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Is ADHD a real disorder?

ADHD (attention deficit hyperactivity disorder) is a very real disorder. It is a condition that makes it hard for people to do things that might be easy for others, like paying attention, following rules, or sitting still.

Dr. Lara Honos-Webb, PhD
Psychology Specialist

It is true that attention deficit hyperactivity disorder (ADHD) children are noticeably different from children who have not been given this diagnosis. But calling this difference a disorder is based on an interpretation—one that has negative effects on your child.

The name of the diagnosis itself shows that medical terminology can be subjective and tends to pathologize a person. For example, children with ADHD have hyperactivity, which means "too much activity." Why are normal children not considered to have an "activity deficit" or "hypoactivity disorder"? To add insult to injury, ADHD children also have an "attention deficit." Again, one might ask why other children are not considered to have "hyperattention disorder" or an "overfocusing condition."

This is meant to illustrate that you should not be too discouraged by the medical description of your child's tendencies. Differences do not mean disorders, and it is an interpretative leap to say that they do. A difference could be just that—no better or worse, just different from others. Many people say that variety is the spice of life, but psychiatrists do not agree. They are trained to see differences as disorders. If one were to apply this logic to gender, then the medical profession might well label women with a "penis-deficit/hypermammary disorder."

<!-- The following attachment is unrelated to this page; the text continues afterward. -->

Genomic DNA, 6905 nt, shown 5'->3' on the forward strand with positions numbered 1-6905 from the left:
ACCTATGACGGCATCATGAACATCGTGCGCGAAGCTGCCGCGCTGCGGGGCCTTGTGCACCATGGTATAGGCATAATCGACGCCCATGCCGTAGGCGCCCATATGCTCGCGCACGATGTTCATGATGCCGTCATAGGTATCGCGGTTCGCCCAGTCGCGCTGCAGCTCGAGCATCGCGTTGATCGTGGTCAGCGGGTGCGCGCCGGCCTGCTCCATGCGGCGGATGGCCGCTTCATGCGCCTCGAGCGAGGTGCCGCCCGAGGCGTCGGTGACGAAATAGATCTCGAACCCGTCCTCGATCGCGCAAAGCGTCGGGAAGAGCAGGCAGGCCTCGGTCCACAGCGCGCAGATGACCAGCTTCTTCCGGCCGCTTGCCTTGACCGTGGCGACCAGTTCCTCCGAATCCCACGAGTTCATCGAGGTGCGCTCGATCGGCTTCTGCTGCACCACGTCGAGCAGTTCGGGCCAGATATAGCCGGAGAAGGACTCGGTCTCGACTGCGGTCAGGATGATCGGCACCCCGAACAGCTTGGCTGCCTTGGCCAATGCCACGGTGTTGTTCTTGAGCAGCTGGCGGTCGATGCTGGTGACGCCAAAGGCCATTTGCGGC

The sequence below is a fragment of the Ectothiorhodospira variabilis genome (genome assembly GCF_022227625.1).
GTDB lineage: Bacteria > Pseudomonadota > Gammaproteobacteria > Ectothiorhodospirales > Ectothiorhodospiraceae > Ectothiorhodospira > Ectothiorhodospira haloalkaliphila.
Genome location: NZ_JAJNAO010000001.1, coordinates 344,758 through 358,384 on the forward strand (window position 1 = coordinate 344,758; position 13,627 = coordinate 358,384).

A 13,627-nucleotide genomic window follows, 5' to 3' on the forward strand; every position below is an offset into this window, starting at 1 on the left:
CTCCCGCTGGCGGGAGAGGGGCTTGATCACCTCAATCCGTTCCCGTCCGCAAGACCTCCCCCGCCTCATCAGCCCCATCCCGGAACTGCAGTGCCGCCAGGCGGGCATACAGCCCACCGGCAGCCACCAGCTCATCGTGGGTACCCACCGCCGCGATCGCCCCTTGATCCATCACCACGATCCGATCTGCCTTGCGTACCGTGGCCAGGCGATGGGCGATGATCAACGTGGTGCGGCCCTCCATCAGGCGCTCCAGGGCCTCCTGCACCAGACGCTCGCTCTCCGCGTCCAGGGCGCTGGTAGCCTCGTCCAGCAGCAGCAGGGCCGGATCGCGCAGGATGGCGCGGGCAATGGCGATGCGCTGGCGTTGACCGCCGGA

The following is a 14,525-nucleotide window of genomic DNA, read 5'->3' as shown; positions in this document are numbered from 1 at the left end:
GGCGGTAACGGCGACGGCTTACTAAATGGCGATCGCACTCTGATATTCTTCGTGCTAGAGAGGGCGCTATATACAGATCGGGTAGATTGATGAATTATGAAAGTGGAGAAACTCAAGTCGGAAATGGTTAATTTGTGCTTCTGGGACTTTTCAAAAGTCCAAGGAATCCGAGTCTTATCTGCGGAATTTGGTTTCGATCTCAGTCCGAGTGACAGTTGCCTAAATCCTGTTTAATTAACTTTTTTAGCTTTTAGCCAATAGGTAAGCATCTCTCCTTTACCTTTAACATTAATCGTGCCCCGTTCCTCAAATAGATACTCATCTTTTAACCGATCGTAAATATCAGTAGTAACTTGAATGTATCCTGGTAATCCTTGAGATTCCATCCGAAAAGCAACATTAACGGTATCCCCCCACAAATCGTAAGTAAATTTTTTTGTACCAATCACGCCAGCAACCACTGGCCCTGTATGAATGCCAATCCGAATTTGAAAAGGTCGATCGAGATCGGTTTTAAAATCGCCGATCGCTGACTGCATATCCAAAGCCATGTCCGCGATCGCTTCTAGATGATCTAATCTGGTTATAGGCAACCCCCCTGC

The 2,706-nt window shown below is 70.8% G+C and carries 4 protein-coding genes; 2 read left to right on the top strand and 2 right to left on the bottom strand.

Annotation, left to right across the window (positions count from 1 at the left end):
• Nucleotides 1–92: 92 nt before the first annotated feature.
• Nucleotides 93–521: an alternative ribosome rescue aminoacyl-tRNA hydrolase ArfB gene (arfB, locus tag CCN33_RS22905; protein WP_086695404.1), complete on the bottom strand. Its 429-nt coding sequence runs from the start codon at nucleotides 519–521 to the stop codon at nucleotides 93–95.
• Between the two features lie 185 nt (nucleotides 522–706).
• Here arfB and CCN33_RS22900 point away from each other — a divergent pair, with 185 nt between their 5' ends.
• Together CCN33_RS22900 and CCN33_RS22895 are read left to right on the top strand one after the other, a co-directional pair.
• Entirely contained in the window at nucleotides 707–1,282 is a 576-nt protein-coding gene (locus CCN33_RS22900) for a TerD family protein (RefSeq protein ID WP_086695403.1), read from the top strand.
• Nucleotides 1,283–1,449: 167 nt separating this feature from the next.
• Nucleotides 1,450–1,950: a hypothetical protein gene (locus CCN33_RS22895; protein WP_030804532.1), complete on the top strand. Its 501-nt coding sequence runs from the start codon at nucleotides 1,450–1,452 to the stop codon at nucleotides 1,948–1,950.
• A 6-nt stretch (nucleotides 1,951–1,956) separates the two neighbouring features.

The other way to think of difference is that it can be a gift, indicating that a person with that difference is in some way better than people who don't have it. In fact, the basis of evolution and natural selection is mutation, or difference. As a species, we have evolved through differences that are found to be adaptive. Many differences give people advantages. Also, in our culture, we advance in leaps and bounds through creativity—the ability to think differently from others.

The Gift of ADHD: How to Transform Your Child's Problems into Strengths

More About this Book

The Gift of ADHD: How to Transform Your Child's Problems into Strengths

As a parent, you already know that your child has many gifts. What you may not know is that attention-deficit hyperactivity disorder (ADHD) related symptoms—the very qualities that lead him or her...

The mental health and medical communities agree that attention deficit hyperactivity disorder (ADHD) is a real disorder. In fact, some in the medical community feel that ADHD may be underdiagnosed, with some children not receiving the treatments that they need. Critics state the opposite, saying that ADHD is overdiagnosed and that ADHD is not a real medical condition. However, the National Resource Center on ADHD reports that the National Institutes of Health, the Surgeon General's office, and the behavioral health community stand together in support of diagnosing and treating ADHD. Numerous research studies also uphold the notion that ADHD is a real disorder. Many studies have shown that children with ADHD symptoms experience a host of negative outcomes without treatment.

ADHD is all too real. Thanks to modern technology, you can actually see the differences in brain images of patients with and without ADHD. ADHD is a neurobehavioral disorder with genetic and environmental roots. The earlier you get diagnosed and start treatment, the better. It can really help turn the lives of people with ADHD around, at any age.


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Important: This content reflects information from various individuals and organizations and may offer alternative or opposing points of view. It should not be used for medical advice, diagnosis or treatment. As always, you should consult with your healthcare provider about your specific health needs.